I did not expect the advanced scoring skillset, burst or the positive signs of efficiency on the offensive end coming into Ramsey’s freshman season, but I did spot his toughness, instincts and versatility on the defensive end. Ramsey led the way for the Red Raiders offensively, a potential reason why he seemed to struggle defensively at times this season. Yet, Ramsey still led the team in steals (1.3 per game) and was second on the team in blocks (0.7 per game). Early on his NBA career, the scoring load will likely not be on Jahmi’us Ramsey shoulders regardless of where he lands. This opportunity will allow Ramsey to show off his versatility and cement what first stood out to me, his defensive prowess, while watching Ramsey play at IMG Academy in his Junior season and Duncanville High School for his Senior campaign. The average wingspan for NBA shooting guards is 6-8, placing Ramsey ahead of the curve. It is safe to say Ramsey will be capable of the 1 and 2 effectively, but his length and girth provides optimism in terms of guarding wings at the next level. I see the longterm potential of Ramsey winding up somewhere between Jrue Holiday, Malcolm Brogdon and Marcus Smart, with a very safe floor of Gary Harris. All four are lockdown defenders who thrive off the ball offensively but can produce as secondary ball handlers. An identity that I believe will stick with Ramsey when moving to the NBA similar to Holiday, Smart and Brogdon is that he is a guy you’ll hate to play against but will love to have on your team.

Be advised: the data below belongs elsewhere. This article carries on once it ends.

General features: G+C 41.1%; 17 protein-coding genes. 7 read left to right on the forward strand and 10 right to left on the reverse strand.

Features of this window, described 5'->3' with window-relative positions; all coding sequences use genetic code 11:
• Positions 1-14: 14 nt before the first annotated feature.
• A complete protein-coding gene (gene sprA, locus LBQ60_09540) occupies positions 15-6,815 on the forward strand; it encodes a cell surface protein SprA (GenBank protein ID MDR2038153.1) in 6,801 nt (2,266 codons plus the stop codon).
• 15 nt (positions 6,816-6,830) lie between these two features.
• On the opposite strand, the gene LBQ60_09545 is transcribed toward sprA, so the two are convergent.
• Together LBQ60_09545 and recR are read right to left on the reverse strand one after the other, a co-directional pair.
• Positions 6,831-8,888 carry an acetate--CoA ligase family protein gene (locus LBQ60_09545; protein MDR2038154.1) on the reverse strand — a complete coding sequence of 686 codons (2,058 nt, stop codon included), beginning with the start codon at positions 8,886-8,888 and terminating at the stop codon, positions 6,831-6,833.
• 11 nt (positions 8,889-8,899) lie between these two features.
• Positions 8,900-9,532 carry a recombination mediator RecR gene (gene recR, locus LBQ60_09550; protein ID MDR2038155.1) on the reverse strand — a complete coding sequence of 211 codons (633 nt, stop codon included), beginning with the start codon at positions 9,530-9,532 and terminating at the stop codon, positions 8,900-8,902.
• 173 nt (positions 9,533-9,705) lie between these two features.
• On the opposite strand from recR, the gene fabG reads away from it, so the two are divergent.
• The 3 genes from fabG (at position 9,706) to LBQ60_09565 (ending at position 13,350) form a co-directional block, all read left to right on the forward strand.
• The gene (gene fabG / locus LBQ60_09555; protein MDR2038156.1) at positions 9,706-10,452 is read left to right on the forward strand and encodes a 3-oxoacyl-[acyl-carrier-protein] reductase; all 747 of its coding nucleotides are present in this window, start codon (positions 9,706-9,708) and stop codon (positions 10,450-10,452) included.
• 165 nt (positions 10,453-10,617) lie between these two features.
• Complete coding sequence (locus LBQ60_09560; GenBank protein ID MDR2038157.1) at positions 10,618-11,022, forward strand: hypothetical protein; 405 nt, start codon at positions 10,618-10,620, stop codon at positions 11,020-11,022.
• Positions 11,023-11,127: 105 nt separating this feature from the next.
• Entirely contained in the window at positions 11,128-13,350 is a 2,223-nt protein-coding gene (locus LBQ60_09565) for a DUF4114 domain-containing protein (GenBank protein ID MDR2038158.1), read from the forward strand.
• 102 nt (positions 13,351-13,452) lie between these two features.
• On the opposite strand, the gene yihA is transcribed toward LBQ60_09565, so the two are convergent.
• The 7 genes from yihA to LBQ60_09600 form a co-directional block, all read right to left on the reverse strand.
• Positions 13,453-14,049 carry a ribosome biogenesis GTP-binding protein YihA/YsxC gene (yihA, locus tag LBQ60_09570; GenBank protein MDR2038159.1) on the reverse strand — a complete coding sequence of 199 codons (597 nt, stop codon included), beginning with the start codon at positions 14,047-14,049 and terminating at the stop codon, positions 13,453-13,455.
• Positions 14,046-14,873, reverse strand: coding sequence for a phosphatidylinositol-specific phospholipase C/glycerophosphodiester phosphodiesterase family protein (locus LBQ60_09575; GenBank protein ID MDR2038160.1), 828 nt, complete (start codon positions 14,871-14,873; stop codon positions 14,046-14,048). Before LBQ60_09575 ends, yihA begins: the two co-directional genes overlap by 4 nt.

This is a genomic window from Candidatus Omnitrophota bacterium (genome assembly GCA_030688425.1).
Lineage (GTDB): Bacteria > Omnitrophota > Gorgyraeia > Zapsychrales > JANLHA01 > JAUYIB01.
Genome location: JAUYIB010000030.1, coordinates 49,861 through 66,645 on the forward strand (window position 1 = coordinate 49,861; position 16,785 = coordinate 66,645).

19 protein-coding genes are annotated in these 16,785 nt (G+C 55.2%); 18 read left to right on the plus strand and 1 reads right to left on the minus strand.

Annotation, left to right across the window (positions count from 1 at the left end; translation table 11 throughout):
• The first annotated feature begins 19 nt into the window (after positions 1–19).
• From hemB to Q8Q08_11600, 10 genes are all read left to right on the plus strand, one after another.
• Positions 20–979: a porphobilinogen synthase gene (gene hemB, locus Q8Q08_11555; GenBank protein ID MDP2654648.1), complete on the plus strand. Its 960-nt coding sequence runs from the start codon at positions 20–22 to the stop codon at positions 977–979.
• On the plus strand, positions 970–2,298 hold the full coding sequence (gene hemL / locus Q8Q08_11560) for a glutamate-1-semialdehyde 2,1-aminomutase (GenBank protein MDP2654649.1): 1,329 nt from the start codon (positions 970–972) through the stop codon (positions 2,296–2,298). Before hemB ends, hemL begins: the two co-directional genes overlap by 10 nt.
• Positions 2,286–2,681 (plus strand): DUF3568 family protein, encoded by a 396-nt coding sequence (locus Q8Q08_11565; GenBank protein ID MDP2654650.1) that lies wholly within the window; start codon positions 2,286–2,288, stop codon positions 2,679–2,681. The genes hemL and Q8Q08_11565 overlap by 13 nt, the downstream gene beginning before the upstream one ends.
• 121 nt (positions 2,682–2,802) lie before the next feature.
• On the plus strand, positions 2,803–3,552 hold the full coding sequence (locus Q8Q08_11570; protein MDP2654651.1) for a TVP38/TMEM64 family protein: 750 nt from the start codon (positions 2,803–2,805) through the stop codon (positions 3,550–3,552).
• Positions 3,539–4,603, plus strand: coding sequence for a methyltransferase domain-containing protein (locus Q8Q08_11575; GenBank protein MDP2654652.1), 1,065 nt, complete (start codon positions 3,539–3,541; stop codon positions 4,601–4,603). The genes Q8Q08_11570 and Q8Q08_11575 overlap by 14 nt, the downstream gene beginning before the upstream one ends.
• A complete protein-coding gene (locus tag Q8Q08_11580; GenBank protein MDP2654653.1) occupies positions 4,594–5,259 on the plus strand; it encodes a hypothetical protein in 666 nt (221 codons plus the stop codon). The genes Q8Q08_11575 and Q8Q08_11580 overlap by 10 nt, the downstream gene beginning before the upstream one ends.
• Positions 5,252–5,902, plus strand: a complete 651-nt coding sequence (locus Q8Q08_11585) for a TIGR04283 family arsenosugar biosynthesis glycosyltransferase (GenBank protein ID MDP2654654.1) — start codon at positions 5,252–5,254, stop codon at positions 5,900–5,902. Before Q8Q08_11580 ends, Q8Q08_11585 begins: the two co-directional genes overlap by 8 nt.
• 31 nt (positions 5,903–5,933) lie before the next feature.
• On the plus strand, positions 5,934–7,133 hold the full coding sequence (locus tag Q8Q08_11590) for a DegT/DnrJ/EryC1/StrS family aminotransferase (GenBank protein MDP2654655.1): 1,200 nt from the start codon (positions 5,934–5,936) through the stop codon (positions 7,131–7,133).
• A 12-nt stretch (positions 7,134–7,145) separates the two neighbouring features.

With all of this, I am not supporting the idea that Ramsey is an all-around prospect and has no areas to grow in. He must become a better playmaker for his teammates, mature in terms of reading P&R situations and tighten his footwork & ball handling. But, I do believe Jahmi’us Ramsey’s stock is being slanted by major draft media. At the end of the day, NBA teams in the draft lottery have routinely chosen the route of taking players with “sexy” skillsets and high-flying highlight tapes, and Ramsey does not fit that bill. But, he will come in day one and infuse toughness, help build an identity and serve a role every team needs which is bringing defensive energy and an offensive scoring punch at all three levels. By looking at Mock Drafts, Big Boards and scouting reports across the internet, it might seem absolutely ludicrous to compare Jahmi’us Ramsey to Anthony Edwards. I have no problem with that and to be honest when you dive deeper, Ramsey might be a safer prospect. From the moment FOG launched, Ramsey has been one of the first names I wanted to tag onto and will continue to till the 2020 NBA Draft opens.